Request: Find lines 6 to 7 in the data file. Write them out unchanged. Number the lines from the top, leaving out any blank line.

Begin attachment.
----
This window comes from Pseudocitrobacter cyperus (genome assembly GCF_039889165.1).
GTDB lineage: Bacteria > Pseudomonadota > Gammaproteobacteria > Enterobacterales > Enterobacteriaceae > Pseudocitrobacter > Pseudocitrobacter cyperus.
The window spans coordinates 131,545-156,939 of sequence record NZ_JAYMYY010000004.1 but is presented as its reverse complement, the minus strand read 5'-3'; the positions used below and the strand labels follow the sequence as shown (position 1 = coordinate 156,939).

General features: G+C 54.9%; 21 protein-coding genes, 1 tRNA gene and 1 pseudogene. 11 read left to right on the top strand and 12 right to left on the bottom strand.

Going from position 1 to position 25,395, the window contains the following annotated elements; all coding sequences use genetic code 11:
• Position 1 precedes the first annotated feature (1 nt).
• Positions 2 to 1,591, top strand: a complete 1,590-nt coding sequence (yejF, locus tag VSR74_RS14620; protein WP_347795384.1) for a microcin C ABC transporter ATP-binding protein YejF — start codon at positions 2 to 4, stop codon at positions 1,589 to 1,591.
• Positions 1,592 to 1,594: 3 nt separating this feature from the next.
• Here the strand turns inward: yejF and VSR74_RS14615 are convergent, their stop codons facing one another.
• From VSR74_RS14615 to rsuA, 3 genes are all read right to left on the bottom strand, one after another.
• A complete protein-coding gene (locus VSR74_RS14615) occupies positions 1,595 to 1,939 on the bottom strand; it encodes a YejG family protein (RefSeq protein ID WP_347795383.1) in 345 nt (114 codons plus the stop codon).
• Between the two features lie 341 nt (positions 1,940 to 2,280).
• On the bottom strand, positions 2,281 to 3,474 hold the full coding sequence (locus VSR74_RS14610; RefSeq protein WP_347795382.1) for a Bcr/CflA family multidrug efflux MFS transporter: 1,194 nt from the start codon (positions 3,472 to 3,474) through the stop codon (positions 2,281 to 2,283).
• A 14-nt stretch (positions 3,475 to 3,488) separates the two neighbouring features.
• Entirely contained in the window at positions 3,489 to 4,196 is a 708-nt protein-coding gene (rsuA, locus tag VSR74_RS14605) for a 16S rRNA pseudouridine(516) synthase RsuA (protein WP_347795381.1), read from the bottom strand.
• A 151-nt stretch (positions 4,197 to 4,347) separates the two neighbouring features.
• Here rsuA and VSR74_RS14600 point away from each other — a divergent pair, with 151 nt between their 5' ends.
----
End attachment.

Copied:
• Position 1 precedes the first annotated feature (1 nt).
• Positions 2 to 1,591, top strand: a complete 1,590-nt coding sequence (yejF, locus tag VSR74_RS14620; protein WP_347795384.1) for a microcin C ABC transporter ATP-binding protein YejF — start codon at positions 2 to 4, stop codon at positions 1,589 to 1,591.